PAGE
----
AE: Norway has never had professional curators!
GEE: People who have been working in this area - do you think the same logic was effective for all of them?
AE: Absolutely. But... who are
these Norwegian art historians or curators or critics? ...how many are
GEE: Do you think this is changing now or is it repeating itself?
AE: I think that a lot of the things that we have seen over the last years have been about repetition
SD: Nevertheless, you seem to find something positive in this situation right now.
AE: Yes, absolutely. There are some structural advantages because of the particularity of Norwegian society and public. Under the current globalisation of economy and the mainstreaming of culture in general and the visual arts in particular, it is possible to uphold some artistic strategies in Norway that would be more or less unthinkable in other places. In Norway you can exist as an artist in a marginal position, but you might still receive public or state support. There is no strong commercial market for contemporary art here, that has positive and negative effects In Norway you lack the cynicism that is part of the mainstream of contemporary art. You won't find many people strategically building up their name.
GEE: What do you think is the reason for that?
E. Even though we have class divisions in the Norwegian society, there is this egalitarian tradition which makes it hard to import hierarchical structures, like you have them in the NY art scene. But on the other hand no expert discussion is met with fierce opposition.
GEE: Do you think this is going to change now - since we have more and more artists with semi-successful international careers?
AE: There is a backlash
GEE: We have had this egalitarian dream in Norway for a while now - a weird local version of the American dream, where you do not have the option to become someone really great, but you have the option to become equal, alongside with everyone else. It seems as if this ideal is changing now and we are buying more into an American version of this dream. This might also affect the particular situation we are discussing here.
AE: Just let me compare Norway
and Sweden. When I went to Stockholm for the first time the HipHop scene
and other subcultures were smooth and functional compared to Oslo. Whereas
you could find 25 graffiti-artists in Oslo you could find 2000 in Stockholm.
But whilst HipHop graffiti in Stockholm nearly vanished by now it continued
in Oslo and developed more and more. Today Oslo's graffiti scene dominates
the northern countries.
SD: So there are all these residues of former influences - we still have HipHop, painting, Death Metal - all these former waves of import are still present This might be seen as quality, but what is its worth in terms of a public debate? If everyone is comfortable within his or her youth culture, adopting it at a certain age and holding it up until they die, and if everyone respects each other in terms of equality, I do not see any need for a public discussion. There is no goal, no competition, no economic competition. Just a colourful spectrum of residues, state-subsidised and self-content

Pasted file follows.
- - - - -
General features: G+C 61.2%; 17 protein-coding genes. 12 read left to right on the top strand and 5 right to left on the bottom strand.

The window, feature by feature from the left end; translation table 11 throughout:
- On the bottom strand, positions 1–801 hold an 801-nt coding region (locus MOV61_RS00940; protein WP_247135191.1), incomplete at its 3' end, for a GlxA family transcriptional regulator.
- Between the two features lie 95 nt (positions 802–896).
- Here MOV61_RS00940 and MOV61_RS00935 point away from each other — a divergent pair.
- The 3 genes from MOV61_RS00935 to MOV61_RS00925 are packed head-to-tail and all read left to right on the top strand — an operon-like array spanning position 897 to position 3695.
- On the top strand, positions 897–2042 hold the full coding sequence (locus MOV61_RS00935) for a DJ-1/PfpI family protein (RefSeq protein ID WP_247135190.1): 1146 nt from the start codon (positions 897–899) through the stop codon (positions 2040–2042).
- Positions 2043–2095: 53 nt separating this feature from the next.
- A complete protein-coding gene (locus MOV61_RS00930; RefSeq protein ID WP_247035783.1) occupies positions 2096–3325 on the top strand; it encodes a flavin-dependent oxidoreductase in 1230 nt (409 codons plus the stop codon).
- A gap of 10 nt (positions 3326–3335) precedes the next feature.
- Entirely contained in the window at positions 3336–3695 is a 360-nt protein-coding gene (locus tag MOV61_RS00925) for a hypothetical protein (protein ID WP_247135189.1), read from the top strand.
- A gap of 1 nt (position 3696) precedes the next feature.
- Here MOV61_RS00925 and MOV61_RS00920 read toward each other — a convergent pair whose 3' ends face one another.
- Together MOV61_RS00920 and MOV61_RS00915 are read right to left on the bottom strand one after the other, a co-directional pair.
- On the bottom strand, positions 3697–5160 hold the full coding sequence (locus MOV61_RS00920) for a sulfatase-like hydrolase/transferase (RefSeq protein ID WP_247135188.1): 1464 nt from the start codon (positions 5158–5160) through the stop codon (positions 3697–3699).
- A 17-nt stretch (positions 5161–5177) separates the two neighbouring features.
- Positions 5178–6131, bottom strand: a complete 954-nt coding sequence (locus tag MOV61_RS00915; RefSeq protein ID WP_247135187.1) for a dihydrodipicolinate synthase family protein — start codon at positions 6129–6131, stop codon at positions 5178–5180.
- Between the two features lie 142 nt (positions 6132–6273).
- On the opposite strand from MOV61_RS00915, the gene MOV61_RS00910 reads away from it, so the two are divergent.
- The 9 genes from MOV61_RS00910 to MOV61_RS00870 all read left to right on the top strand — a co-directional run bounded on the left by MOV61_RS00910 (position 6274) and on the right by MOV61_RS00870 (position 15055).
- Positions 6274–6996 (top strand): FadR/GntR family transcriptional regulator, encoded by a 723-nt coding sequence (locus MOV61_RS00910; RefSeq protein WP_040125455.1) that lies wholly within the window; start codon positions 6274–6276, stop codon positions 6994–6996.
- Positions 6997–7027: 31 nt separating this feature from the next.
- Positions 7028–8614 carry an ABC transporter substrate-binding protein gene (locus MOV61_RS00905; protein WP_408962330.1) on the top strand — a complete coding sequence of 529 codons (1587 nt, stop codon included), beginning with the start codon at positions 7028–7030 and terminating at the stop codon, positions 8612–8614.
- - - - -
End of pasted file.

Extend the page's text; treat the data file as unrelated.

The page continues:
AE: I see some qualities in that diversity. The problem, as you say, is that this subcultural diversity does not necessarily lead to a public debate or an evolution of art/cultural theory. But there are some dialectical mechanisms here: in Sweden you have a much stronger public debate on art than in Norway. Trends are becoming more dominant and brutal. This lack of public debate on Norwegian art might have some positive consequences. But the politics of state-subsidies prevalent in Norway are extremely problematic, it keeps not only subcultures alive, but also stabilises and reproduces highly conservative positions in pretty conservative institutions. State-subsidy is merely out of contact with the social circumstances.
SD: Isn't it the artists' union that distributes the state money?
AE: The artists' union as we have it today in Norway is the successor of different organisations that went into a struggle in the 70's, demanding support from the state, due to the lack of commercial markets. 'If the state wants a Norwegian art scene', they said, 'it has to pay for it, since it cannot exist on its own'. Today's artists' union has not problematised its economic foundation at all. This so-called union represents the interests of one generation of Norwegian artists and it has since then put more effort into conserving the old structures than debating art or their own role in Norwegian society. It is more or less an organisation similar to a farmer's association or something like that. The funny thing is that the farmer`s organisations have an impact on the state that give them subsidies for growing crops both on unsuitable territories, whilst artists doesn`t seem to have much impact at all.
SD: What is the UKS' (young artists society) role today, in this relationship to this NBK? Is it not purely a shift in generation?
AE: I do not think that's the case for the time being, but it could become the case at anytime. There is a disagreement within the UKS - there are some people I regard as progressive, open minded and dynamic, but there is also a strong fraction of people who are branding themselves as the new generation but have more in common with the Norwegian art tradition.
SD: What would be the agenda if the UKS were not to fall into the same trap as the former generation?
AE: I always disagreed with the
attempt to make a union for artists. Artists do not have collective interests,